We really enjoyed Georgetown, I am not sure if it was the town itself or the good news we were having but I think it was the town. The town is an intriguing mix of Malay, Chinese and Indian together with colonial hangovers from the time of the British. It’s a chaotic city with traffic everywhere and very little in the way of pavements but it has some wonderful old houses and fantastic food. The centre of town has been declared a UNESCO World Heritage Area which has managed to preserve it and stop the encroaching development. We spent our time there touring the sights, visiting the museum as well as some of the historical houses. The wonderful Chong Fatt Tze mansion was probably the most impressive. It was also a boutique hotel. Should we get a room or head back to sleep in the truck in the bus car park? It was a tough decision but the truck won out in the end.



We also visited one of the Chinese clan houses. These were complexes built by Chinese immigrants from the same clan who had come to Penang. The one we visited was particularly impressive covering a large area with houses, meeting halls, a wonderful temple and even an opera stage. As Alisha and Lucy were studying Islam, we also visited a mosque where we were met by a charming gentleman who showed us around.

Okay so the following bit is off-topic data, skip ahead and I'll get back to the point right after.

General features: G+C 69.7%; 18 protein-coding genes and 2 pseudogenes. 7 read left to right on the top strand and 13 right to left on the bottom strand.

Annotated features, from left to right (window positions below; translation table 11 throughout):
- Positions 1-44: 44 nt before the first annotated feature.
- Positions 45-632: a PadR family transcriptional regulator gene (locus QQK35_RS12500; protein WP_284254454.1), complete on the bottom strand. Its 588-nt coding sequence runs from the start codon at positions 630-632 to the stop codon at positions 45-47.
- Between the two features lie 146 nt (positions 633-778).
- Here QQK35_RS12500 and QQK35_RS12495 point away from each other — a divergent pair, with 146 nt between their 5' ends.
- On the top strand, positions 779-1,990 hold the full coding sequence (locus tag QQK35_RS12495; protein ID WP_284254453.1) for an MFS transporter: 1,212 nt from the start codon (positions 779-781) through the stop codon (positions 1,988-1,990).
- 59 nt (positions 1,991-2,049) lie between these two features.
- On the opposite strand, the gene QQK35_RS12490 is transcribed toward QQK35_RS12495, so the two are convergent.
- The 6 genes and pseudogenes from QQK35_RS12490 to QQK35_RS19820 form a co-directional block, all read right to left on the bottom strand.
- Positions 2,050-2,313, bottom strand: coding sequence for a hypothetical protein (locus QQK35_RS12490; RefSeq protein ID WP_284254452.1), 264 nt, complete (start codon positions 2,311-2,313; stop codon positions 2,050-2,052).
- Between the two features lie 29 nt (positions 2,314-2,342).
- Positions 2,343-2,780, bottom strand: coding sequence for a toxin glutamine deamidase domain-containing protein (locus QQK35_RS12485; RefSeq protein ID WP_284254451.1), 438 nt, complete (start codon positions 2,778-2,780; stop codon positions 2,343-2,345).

Georgetown is also famous for its food so we were not going to be cooking while we were there. The choice of food was amazing and reflected the different mix of people living there. First we had Indian and then for lunch the next day we had been recommended a Chinese restaurant. We were told it would be busy so got there just after it had opened for lunch. We managed to get a table but if we had been 5 minutes later we would have had to join the huge queue. After eating a fantastic meal we could see why it was so popular. One other benefit of where we were parked at the coach park was that it was only a few hundred metres from one of the best Hawker markets in Georgetown. So each night we headed there for Malaysian food. It was really colourful and an attack on all your senses with the smells, the food and the noise. There were lots of families eating there and so we sat down and joined them selecting different dishes from the many different stalls.



It was time to head to Thailand. Our permit gave us a specific entry date and entry border so the day before we decided to drive close to the border so we could cross early the following morning. We found an idyllic spot at a viewpoint overlooking the small state of Perlis, the Limestone Karst formations and the reservoir below. It was a nice end to our time in Malaysia.

 Perhentian Paradise

We have decided to jack in all this Overlanding nonsense and become backpackers: no need to find somewhere to park every night; no more cooking; no stresses over truck permits; no fuel costs and frequent air conditioning – perfect …..Just joking! But we have had a little three day break from the truck to explore the Perhentian Islands.